One of the fundamental necessities of good safety are the barriers we erect to protect our employees from injury. The level-one barriers include things like glasses and gloves, arc flash protection, guarding and a whole litany of other physical protections that must exist between our employees and the job site physical realities. There is also a need for non-physical barriers like well thought out processes and procedures our hourly and salaried personnel practice every day when faced with situations that could harm those at the workface. These well thought out, well executed processes must have another kind of active barrier; safety accountabilities that are appropriately practiced in a timely manner by all levels of the organization. A manger has a different kind of active safety accountability from that of the line supervisor and hourly technician or operator. One more nontraditional barrier that protects our employees and the community that uses our services and products is a culture that continually engages in efforts to improve what they do. An excellent safety culture goes way beyond implementing physical barriers. Multiple active mental and physical engagement approaches are also necessary barriers that protect our organization’s people and customers.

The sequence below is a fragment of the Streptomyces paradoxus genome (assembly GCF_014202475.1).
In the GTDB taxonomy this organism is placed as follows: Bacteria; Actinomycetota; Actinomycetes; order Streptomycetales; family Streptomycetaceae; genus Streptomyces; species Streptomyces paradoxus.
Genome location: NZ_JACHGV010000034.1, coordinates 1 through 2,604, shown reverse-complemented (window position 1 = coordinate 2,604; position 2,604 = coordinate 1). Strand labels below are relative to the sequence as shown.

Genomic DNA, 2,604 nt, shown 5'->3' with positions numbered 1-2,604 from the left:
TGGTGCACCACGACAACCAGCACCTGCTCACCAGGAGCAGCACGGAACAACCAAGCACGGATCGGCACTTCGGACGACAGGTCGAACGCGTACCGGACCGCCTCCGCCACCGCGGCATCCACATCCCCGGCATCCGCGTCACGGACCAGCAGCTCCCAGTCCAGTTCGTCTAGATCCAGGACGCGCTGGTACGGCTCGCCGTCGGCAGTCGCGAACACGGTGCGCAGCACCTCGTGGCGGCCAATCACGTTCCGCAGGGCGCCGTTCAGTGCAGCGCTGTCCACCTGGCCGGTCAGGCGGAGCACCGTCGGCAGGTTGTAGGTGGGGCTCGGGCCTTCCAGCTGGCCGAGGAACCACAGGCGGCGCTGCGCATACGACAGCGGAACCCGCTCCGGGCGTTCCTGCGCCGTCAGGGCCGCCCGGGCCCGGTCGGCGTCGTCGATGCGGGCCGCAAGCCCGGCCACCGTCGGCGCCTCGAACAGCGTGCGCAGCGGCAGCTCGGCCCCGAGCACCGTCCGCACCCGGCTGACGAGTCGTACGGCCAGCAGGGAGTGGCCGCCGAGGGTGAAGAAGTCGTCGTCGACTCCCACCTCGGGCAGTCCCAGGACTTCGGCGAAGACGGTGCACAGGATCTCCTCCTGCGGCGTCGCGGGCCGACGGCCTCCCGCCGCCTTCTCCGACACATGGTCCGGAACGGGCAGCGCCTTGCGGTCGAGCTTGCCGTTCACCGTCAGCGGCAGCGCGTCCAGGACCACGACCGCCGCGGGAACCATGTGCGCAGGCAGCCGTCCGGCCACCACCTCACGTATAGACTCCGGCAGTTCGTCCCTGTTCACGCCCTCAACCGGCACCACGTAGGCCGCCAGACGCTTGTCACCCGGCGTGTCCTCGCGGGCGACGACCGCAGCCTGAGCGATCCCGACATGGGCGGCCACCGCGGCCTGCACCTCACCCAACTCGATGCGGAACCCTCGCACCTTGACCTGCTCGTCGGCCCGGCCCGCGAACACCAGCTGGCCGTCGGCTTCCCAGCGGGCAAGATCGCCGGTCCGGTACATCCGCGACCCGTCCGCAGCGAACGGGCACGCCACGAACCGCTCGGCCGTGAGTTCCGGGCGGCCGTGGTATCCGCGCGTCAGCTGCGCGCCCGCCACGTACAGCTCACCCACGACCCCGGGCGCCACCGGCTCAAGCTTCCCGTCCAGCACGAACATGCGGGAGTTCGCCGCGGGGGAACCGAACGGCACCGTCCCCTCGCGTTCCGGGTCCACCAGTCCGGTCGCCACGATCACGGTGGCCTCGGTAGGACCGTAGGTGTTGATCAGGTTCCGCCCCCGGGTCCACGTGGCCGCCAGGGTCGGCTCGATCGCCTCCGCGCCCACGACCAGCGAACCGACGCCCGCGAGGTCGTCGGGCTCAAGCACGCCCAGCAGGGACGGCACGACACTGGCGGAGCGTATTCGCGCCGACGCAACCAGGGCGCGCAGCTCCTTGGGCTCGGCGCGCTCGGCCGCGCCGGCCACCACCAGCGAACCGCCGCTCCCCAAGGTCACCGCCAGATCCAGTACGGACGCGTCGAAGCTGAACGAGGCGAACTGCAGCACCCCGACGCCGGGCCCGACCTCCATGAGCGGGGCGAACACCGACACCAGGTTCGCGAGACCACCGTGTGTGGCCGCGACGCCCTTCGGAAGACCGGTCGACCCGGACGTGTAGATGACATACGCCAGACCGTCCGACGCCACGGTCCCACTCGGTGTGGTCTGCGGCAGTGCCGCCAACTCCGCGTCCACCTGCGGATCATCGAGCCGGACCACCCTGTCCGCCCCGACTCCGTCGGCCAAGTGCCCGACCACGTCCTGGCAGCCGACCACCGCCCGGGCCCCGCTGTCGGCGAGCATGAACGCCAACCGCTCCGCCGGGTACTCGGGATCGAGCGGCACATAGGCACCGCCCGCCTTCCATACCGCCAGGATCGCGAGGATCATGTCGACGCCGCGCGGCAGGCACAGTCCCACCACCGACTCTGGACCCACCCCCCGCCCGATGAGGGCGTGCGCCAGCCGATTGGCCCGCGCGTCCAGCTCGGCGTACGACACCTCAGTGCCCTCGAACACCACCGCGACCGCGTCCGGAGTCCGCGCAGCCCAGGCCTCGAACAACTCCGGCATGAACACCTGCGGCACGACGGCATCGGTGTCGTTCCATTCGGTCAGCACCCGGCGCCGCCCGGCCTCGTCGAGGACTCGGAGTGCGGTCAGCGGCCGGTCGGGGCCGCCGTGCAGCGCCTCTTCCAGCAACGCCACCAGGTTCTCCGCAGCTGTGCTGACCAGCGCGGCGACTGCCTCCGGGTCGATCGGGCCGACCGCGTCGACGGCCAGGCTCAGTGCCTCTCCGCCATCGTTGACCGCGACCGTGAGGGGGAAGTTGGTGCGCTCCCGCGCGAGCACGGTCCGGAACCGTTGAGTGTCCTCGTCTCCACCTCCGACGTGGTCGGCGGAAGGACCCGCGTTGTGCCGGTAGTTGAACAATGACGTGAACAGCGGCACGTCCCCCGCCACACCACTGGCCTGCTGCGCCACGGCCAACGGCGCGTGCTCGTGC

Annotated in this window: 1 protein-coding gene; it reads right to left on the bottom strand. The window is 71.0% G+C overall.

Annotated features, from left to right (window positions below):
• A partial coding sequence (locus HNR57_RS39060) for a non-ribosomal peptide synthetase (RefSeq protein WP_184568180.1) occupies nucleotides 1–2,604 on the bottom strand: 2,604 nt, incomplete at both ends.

The other side of the coin in safety reality is that there are numerous obstacles that must be overcome. The more obvious are physical in nature, like housekeeping, tripping hazards, ineffective guarding and the like. Often the more difficult obstacles are mental in nature. These include poor attitudes, a resistance to doing anything differently than how we have done in the past, a satisfaction with status quo, etc. Both these kinds of obstacles to safety improvement must be overcome. And like the barriers discussed above, an effective safety culture must pursue the mental aspects of both what enables and what impedes the relentless pursuit of excellence.